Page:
Vanity metrics are the metrics that make us look good, or rather they’re the metrics which we tell ourselves make us look good. In reality they make us feel good.

Likes, retweets, comments, shares, and all the other social media validations which give us those wee hits of dopamine. They literally bathe our brains in feel good drugs, which reassures us that we are doing well.

These metrics are often shallow at best, and are ultimately easy to achieve (or buy) but carry very little value, if any, for most brands. Publishers reliant on advertising revenue were a notable exception (which was lucrative a decade ago for our founder Andrew) but even they now need more.

“Engagement” was long a catch-all term for success used by social media platforms, analytics dashboards, and consultants alike, but ultimately offered very little actual value.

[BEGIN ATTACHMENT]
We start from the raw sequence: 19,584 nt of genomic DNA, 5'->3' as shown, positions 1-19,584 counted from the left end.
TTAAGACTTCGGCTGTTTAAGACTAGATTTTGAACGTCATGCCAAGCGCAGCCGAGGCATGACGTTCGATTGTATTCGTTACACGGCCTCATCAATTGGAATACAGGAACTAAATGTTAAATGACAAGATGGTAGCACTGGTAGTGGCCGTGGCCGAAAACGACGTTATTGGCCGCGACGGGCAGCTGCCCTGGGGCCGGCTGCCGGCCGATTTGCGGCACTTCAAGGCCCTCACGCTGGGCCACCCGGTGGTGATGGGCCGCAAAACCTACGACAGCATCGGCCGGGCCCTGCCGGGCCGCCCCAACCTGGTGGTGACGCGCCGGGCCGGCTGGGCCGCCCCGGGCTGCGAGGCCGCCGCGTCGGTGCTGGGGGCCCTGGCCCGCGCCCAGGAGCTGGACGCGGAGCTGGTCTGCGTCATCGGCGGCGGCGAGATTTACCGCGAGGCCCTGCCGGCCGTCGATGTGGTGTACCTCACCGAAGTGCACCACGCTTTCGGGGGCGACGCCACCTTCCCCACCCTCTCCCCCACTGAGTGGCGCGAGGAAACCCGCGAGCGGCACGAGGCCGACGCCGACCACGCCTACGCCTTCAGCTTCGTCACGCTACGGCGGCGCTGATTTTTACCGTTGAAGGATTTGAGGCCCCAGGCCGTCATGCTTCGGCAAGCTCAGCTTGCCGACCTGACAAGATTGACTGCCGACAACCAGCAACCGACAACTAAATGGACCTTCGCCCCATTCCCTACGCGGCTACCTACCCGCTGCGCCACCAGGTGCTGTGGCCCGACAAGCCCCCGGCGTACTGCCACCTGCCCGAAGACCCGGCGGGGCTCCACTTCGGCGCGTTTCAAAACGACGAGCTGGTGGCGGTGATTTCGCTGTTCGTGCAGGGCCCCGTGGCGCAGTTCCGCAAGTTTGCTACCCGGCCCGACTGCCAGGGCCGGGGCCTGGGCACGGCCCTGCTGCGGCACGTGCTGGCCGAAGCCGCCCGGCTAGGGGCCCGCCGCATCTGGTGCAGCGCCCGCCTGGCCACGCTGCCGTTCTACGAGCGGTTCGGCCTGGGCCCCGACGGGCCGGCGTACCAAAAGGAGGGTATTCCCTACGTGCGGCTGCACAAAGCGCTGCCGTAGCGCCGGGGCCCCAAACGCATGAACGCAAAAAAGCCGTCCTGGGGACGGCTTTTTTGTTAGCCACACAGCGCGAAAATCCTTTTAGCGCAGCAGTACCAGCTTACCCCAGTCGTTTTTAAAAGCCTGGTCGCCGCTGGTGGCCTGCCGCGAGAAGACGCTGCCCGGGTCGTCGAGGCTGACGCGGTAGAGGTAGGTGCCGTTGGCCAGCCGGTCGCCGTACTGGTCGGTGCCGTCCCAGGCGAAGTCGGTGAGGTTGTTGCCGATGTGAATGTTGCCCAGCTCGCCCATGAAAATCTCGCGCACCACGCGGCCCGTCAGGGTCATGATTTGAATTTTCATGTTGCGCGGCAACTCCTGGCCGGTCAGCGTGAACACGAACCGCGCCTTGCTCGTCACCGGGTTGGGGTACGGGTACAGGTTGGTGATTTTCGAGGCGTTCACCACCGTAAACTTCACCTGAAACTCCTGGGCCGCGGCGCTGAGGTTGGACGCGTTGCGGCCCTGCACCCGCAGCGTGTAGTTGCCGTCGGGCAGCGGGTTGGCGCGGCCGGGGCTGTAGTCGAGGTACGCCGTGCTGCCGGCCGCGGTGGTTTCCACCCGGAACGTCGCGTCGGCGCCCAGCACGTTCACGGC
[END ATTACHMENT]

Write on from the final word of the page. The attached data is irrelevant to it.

How many people have seen your tweet is of little importance if they aren’t the right people. How many people comment on your post is of little importance if they’re all saying the same. How many people have shared your status is of little importance unless they’re sharing it with people you want to reach.

Meaningful metrics vary from sector to sector, season to season, and brand to brand. These metrics are almost never the out-of-the-box publicly visible metrics which so many chase.

helleau® works with clients to define definitions of success before deciding upon meaningful metrics.


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